As Meena sits by the pool of the motel she works at, her mother oils her hair and they talk of falling in love. There is such little leisure that we — as immigrants, as women of color who don’t want to be called lazy — allow ourselves, and it becomes a heartwarming and extraordinary act to witness them share an intimate and fleeting moment of self-care and bonding. Within a culture that is not known for carrying out big acts of love, the act of oiling her daughter’s hair becomes a love language for Kinnu (Sharmila Tagore) and helps us understand our mothers a little better.
The act of seeing or being seen is essentially an act of recognizing. Within a deeply colorist society like India, where the average skin tone is on the darker side, one would (still!) find it hard to find a female lead actor who wasn’t fair-skinned. Seeing Sarita Choudhury on screen as a dark-skinned adolescent emerging from a childhood of hearing things like “her face is alright for a dark girl” was both an act of seeing myself on screen and of being seen.
Nair does this very deliberately: Meena isn’t someone who just exists in a “post-color” utopia as a dark-skinned woman who isn’t made aware of her skin color.
Sooni Taraporevala, the film’s screenwriter, points out the color of her skin and makes Meena the heroine, turning down every possibility of making her complexion a handicap. That Meena doesn’t become a fairness cream “Before and After” advertisement with an unexplained glow-up made the film important viewing for young women.
At 33, as I watched “Mississippi Masala” after its recent re-release, the nuances in the film’s making and writing become more apparent. In a post-George Floyd world, where every community needs to reckon with its anti-Blackness, “Mississippi Masala” doesn’t let us South Asians off the hook.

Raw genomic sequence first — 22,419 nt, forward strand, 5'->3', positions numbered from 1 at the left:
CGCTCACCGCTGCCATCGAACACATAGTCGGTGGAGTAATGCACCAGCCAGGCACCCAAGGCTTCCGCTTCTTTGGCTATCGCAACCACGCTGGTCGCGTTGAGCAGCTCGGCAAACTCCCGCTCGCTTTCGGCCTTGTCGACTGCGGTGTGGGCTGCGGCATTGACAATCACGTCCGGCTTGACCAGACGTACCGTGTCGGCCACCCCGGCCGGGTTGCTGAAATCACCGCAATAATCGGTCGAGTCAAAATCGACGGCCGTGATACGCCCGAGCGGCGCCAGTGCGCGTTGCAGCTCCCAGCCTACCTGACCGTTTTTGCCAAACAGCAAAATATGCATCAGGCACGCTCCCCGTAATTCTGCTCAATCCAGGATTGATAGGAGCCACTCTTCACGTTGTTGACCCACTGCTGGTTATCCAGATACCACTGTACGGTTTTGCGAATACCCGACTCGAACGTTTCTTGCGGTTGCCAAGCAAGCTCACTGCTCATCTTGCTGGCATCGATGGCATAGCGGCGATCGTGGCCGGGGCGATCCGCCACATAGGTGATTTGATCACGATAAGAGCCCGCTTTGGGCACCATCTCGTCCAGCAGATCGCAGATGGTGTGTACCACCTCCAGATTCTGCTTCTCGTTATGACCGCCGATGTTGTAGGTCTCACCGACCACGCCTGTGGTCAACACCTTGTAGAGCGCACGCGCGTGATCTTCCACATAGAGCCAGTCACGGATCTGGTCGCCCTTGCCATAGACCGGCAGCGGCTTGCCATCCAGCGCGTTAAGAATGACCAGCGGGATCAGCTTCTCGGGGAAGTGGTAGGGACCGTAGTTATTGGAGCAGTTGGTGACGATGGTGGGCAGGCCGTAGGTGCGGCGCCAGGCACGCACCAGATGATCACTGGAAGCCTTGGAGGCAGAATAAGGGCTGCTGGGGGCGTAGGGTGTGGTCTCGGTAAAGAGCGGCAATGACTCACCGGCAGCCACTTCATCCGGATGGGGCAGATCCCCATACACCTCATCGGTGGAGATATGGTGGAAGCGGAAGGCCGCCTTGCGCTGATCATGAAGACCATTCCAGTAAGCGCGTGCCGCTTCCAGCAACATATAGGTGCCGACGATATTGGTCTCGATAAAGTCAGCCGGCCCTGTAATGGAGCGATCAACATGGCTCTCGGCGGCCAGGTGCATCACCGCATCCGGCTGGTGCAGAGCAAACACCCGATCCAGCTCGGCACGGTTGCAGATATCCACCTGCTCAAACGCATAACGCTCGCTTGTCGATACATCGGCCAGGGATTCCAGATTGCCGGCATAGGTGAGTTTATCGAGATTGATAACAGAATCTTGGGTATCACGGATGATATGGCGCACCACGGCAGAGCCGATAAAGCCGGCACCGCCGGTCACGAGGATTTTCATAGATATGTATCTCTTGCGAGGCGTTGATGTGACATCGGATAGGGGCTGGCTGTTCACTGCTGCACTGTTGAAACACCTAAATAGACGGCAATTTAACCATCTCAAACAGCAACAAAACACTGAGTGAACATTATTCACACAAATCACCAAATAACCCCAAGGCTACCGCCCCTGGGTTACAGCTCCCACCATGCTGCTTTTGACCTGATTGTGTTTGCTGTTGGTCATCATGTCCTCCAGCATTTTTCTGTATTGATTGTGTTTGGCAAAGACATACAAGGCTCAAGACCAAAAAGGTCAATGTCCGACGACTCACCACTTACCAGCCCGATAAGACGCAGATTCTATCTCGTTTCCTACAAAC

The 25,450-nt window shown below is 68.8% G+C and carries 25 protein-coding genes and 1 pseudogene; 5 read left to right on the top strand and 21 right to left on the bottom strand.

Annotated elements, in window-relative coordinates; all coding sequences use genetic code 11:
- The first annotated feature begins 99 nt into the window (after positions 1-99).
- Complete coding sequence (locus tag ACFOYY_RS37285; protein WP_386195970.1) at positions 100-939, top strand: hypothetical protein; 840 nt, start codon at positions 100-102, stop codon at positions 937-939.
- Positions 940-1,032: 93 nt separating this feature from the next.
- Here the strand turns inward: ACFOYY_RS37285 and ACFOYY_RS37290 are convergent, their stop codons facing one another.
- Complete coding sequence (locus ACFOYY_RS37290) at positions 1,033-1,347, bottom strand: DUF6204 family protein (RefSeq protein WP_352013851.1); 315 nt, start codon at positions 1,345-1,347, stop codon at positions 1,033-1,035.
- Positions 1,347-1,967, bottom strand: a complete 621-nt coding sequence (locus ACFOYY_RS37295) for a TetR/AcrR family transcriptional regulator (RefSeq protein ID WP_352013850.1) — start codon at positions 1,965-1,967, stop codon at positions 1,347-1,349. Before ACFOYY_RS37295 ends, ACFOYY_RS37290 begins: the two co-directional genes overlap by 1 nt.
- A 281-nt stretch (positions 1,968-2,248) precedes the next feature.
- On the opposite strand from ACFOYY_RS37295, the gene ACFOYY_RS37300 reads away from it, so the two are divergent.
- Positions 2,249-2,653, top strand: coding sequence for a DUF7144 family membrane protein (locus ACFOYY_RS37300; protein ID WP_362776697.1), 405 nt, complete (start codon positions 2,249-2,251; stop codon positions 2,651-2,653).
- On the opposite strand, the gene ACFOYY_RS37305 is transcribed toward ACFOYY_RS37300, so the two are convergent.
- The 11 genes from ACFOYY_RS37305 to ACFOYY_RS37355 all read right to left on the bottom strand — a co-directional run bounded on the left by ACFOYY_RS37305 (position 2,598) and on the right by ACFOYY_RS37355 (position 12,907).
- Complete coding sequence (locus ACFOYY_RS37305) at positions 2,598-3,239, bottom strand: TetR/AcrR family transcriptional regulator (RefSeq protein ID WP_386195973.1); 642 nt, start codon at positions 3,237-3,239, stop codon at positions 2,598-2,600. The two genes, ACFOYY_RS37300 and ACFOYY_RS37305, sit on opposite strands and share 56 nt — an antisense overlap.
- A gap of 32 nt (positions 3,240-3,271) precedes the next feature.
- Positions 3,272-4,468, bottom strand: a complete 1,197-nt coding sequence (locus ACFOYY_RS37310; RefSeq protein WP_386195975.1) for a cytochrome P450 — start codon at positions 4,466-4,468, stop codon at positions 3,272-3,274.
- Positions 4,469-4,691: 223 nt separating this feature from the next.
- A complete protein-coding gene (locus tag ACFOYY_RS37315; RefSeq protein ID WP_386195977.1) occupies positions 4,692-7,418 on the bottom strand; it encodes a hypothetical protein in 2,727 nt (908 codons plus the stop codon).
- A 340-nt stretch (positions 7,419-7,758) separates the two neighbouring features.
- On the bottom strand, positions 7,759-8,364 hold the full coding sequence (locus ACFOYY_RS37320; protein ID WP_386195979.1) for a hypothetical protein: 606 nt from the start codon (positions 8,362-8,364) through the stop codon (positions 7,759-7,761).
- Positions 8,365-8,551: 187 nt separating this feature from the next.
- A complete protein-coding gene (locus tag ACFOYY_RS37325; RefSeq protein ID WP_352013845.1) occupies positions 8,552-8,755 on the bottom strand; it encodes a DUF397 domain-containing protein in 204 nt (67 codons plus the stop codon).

Even as dark-skinned people, many Indian communities hold deeply racist views. While it’s easy to blame our colonial past, our colorism has deep roots in our ingrained casteism and the ways it defines working and living in India and abroad.
At a time when the need for solidarity among communities of color is essential to overthrow white supremacy, it is shameful that the most widely known interracial love story between a South Asian woman and a Black man dates back to the early 1990s.
“Mississippi Masala” then, in retrospect, becomes an organizing resource. It is a tool that helps us imagine a type of solidarity that nothing in our current popular culture speaks to. Meena and Demetrius’ relationship, and her parents’ eventual and begrudging acceptance of it, becomes a road map that helps us imagine a way out of our anti-Blackness which has, for far too long, kept us from forming community in ways that are authentic and disruptive of the white-led status quo that defines the “normal” for us.
For me, “Mississippi Masala” will always be the film where a girl who looked like me parsed through her father’s life and taught me how to parse through my own — across insurgencies, across geographies and across histories. It taught me to sit a bit more still when my mother rubbed equal parts of castor and coconut oil onto my scalp.
This is part of This Made Me, a HuffPost series paying tribute to the formative pop culture in our lives. Read more stories from the series here.